• 1
    @G_H, sounds like you may have held this project to closely up to this point. While your concerns are valid, all of those reasons applied long before you gave your notice, did you raise them before? – cdkMoose May 17 at 16:46
5

It's clear that my boss is expecting me to get started on that as quickly as possible, bring the other developer up to speed and have him learn and document as we go.

This sounds like your boss is expecting you both to spend some of your notice period on creating documentation, so your boss is not against documentation on principle. Could the new developer be the one to ask your boss for more focus on documentation? Your boss has little reason to consider your desire for the project's future because you are leaving, but they have a lot of reason to consider the needs of the developer who will be working on it.

Even if I did I can't expect him to remember everything or grasp it immediately. If I could use the remainder of my notice period creating thorough user and developer guides, it would leave him with solid reference material and any future developers and users as well.

If you don't have time to make good documentation, could you record a video of you walking through of the project, talking about the design? Preferably you and the new developer discussing it, or just you talking with a whiteboard.

It would be better than nothing, much quicker than writing clear production quality documentation with working links and tidy diagrams and so on. It would not need anyone to remember what you say after one hearing because it can be replayed and paused. You wouldn't need anyone to take notes as you go, so you could cover more topics in less time, etc.

Get a smartphone or webcam, book a meeting room for 30 minutes and record. Do the same the next day, for questions and confusions that have come up since the day before. If you could do a few sessions in 13 weeks, it might be a useful balance between no documentation and ideal documentation.

3

It is fundamentally your boss's call asto how much effort you put into documentation at this point.

Professionally, it is good to want your project not to burn down after you go.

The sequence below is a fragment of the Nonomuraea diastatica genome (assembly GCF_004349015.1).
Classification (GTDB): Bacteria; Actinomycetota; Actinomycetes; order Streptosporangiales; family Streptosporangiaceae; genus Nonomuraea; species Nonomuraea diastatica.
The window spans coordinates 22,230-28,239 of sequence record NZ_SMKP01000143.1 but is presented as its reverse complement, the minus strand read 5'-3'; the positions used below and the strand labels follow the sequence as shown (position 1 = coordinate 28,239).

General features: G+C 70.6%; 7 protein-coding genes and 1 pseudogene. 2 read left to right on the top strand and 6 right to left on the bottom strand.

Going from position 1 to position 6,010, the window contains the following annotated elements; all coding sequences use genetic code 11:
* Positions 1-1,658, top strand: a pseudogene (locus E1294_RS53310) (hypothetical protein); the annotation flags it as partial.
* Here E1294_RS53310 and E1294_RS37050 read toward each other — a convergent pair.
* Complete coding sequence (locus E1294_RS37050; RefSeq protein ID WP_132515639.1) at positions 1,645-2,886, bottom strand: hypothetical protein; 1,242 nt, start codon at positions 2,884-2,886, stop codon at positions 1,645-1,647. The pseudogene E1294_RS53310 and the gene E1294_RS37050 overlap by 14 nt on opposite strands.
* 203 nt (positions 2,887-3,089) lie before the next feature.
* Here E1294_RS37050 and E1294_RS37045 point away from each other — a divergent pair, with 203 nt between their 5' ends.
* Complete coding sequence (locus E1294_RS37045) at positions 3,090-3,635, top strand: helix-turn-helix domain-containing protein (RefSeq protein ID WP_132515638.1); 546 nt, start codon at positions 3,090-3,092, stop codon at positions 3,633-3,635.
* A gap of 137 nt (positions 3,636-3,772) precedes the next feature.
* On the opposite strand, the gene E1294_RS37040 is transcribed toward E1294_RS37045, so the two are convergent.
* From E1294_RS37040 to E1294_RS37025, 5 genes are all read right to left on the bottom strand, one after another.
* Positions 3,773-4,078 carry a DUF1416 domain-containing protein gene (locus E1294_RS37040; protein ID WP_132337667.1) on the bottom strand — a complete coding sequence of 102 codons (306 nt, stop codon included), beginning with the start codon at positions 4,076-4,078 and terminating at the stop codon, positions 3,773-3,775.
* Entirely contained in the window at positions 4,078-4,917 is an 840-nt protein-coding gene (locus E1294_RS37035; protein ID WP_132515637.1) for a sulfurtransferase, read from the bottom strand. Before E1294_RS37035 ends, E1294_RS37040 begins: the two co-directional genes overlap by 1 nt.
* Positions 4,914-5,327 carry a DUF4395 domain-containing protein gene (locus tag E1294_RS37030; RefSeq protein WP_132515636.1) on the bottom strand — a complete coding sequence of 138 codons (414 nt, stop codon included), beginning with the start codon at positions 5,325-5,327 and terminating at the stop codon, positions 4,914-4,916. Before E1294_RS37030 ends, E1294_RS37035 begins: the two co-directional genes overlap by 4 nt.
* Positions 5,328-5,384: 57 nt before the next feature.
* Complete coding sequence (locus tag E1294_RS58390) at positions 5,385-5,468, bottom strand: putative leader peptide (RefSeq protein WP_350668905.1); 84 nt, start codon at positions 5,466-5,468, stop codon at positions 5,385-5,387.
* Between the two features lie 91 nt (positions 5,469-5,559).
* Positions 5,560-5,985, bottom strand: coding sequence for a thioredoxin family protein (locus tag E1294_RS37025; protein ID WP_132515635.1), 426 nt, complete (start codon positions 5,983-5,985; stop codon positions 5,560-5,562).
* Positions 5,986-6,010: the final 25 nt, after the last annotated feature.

However, you asked for something to convince your boss. I might try something like this:

As a general rule, a professional developer continuously mitigates against "hit by a bus" events -- developers disappearing (including themselves). That is one of the reason's I have updated and kept written documentation on this project. The extent of this documentation, the work put into it, was taking into account that the chance I'd be "hit by a bus" or otherwise disappear in any one month was low.

The payoff of a unit of documentation was Chance(I disappear) times Cost(Lack of Documentation). With the first term being low, I focused on the highest cheapest and highest return documentation.

Now, the chance I'm gone soon is 100%.

This means the payoff matrix of documentation has changed.

Investing far more heavily in transition could make a huge difference at this point. And you won't get another chance at this information.

I can and will focus on delivering this next project, as requested. This will likely generate short-term revenue. But there will be a longer-term cost saving opportunity lost.

I understand either choice, but I wanted to make the choice clear. Short-term revenue is important; that is how we stay in business. But in exchange, you are accepting increasing problems maintaining the product and/or you will find further modifications are much more expensive going forward.

I will enthusiastically and professionally deliver based on whichever choice you make.

Now, truly and honestly accept that the Boss may want to choose short term profits over longer term pain. That is a valid business decision. Companies that regularly choose longer term over the short do this thing called "going bankrupt", and projects that do that get cancelled.

Even if the Boss is making the wrong choice, you have explained the situation as you understand it, and it isn't going to be your formal responsibility in a month anyhow.

You care for your project, and that is both admirable and acceptable. But it isn't your project any more, if it ever really was.

1

Use some of your time implementing the product at your new customer to document the way that it needs to be implemented, and the choices you've made while implementing it.

This will benefit:

  • Your new customer - as they will now find it easier to onboard your replacement
  • Your old customer and colleague - as they can also use this as handover for the old customers implementation (since you say in comments that there is a lot of overlap)
  • Your (soon to be) former employer - as their two clients will both appreciate your effort
  • You - through the references and reputation you'll get from being professional in your last weeks.

Don't worry about anything else - your responsibility isn't for the future success of your former company, it's to remain professional as you leave.